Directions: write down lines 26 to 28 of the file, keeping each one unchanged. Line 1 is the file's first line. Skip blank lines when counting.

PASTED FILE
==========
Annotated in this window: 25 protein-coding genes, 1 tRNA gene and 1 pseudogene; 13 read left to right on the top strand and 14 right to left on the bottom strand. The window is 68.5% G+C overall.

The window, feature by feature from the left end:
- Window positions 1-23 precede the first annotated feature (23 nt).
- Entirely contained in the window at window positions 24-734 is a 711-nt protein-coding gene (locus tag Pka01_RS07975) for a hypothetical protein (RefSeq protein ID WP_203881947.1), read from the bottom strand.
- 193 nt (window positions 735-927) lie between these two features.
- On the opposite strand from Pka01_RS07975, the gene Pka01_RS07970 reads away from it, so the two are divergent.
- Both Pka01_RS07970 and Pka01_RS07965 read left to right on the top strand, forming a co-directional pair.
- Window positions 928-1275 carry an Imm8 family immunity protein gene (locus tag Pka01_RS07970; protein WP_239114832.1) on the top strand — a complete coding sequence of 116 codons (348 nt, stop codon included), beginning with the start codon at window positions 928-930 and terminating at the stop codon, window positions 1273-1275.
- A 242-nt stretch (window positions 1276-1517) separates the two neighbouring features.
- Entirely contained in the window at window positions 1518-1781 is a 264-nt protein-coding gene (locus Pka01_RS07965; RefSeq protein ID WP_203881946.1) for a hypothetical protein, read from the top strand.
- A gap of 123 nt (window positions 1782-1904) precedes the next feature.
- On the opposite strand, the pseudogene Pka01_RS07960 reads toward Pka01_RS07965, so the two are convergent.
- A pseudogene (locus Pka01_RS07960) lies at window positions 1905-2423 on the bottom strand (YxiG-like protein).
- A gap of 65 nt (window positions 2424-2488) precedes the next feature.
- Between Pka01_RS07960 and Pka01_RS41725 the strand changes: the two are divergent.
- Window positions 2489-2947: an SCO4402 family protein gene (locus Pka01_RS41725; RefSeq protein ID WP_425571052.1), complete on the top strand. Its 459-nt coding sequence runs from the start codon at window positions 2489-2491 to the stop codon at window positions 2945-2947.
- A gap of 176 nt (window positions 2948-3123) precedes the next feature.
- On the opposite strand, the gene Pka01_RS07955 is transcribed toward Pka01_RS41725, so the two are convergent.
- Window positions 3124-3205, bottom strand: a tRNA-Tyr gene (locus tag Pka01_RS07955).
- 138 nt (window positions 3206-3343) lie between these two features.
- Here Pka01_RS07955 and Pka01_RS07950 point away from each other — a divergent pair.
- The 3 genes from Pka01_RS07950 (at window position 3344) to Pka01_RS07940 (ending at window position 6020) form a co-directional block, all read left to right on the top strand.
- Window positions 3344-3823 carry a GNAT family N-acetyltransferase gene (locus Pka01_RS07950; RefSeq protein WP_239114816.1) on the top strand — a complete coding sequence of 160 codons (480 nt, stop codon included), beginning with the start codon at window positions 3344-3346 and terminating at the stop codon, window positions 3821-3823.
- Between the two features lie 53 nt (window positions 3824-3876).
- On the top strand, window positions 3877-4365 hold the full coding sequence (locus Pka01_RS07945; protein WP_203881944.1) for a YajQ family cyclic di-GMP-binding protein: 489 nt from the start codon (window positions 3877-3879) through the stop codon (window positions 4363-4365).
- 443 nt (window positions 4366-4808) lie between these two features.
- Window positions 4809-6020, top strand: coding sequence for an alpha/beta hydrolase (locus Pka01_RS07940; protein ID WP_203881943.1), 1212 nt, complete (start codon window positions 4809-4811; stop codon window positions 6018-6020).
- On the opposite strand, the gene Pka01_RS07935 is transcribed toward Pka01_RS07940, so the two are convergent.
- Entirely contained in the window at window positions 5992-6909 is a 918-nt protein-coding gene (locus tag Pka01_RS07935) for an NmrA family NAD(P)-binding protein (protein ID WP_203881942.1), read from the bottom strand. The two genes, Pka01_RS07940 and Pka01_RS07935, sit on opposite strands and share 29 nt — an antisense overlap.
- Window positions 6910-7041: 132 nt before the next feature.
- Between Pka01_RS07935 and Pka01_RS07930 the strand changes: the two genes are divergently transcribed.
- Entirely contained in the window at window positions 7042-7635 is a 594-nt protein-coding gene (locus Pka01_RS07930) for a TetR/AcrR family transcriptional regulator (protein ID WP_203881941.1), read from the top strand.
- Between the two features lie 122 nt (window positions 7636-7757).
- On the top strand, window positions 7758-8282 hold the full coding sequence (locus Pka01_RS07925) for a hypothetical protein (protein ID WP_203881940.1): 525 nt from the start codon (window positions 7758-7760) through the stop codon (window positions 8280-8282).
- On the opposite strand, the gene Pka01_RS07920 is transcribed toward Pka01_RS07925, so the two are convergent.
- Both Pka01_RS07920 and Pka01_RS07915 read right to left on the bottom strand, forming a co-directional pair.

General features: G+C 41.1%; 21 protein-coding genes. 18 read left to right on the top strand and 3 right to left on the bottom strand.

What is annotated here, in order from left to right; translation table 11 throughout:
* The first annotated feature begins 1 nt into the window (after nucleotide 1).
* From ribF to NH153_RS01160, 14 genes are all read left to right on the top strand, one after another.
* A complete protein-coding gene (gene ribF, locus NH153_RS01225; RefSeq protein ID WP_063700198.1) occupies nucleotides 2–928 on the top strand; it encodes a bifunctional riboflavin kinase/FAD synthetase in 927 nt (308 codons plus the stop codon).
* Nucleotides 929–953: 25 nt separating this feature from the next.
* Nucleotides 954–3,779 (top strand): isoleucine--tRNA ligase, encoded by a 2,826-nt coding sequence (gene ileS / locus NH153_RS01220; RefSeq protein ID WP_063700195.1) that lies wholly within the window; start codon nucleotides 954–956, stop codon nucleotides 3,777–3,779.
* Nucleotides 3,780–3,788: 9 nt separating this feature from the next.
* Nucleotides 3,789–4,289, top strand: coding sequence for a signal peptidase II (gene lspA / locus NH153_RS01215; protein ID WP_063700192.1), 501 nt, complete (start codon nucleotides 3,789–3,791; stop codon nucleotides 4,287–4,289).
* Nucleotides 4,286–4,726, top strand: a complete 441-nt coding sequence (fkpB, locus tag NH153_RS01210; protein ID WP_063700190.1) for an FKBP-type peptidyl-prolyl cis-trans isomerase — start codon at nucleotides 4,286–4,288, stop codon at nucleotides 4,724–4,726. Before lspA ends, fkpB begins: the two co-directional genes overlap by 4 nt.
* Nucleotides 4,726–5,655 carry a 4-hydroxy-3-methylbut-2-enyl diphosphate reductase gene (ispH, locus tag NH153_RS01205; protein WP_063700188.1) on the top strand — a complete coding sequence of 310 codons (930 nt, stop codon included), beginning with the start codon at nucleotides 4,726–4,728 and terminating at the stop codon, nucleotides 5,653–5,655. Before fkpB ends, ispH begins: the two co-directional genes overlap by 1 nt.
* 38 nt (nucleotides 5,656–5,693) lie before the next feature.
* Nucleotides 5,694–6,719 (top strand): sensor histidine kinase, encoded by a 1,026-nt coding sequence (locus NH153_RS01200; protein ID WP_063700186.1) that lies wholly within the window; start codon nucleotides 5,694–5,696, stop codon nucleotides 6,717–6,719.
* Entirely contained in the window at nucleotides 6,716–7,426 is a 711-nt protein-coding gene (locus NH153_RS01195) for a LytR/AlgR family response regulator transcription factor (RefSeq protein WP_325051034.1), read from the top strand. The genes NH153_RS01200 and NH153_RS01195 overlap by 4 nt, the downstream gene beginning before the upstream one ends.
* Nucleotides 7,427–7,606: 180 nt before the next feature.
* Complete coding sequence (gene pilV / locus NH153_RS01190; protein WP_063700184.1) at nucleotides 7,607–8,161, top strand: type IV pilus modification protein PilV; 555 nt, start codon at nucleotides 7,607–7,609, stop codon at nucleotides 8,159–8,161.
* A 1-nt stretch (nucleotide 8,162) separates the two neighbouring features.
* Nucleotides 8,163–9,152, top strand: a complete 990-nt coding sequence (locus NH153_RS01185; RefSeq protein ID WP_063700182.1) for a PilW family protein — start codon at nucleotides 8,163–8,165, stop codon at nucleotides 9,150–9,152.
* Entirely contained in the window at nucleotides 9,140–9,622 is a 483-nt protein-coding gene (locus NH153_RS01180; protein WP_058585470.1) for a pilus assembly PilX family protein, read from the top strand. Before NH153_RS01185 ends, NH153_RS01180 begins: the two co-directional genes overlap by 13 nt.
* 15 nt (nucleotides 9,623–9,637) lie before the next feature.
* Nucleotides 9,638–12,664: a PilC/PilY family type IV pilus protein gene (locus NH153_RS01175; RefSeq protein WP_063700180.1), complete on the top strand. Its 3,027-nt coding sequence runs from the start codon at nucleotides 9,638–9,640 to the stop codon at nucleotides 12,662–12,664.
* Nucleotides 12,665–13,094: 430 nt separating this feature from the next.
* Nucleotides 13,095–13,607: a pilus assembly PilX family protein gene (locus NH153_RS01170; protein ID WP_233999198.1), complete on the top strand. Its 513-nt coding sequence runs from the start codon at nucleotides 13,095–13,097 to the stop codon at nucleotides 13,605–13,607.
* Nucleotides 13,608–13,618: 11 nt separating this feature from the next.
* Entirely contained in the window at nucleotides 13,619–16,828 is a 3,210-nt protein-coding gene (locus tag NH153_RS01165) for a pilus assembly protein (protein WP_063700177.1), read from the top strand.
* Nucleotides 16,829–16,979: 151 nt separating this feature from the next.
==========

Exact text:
- 443 nt (window positions 4366-4808) lie between these two features.
- Window positions 4809-6020, top strand: coding sequence for an alpha/beta hydrolase (locus Pka01_RS07940; protein ID WP_203881943.1), 1212 nt, complete (start codon window positions 4809-4811; stop codon window positions 6018-6020).
- On the opposite strand, the gene Pka01_RS07935 is transcribed toward Pka01_RS07940, so the two are convergent.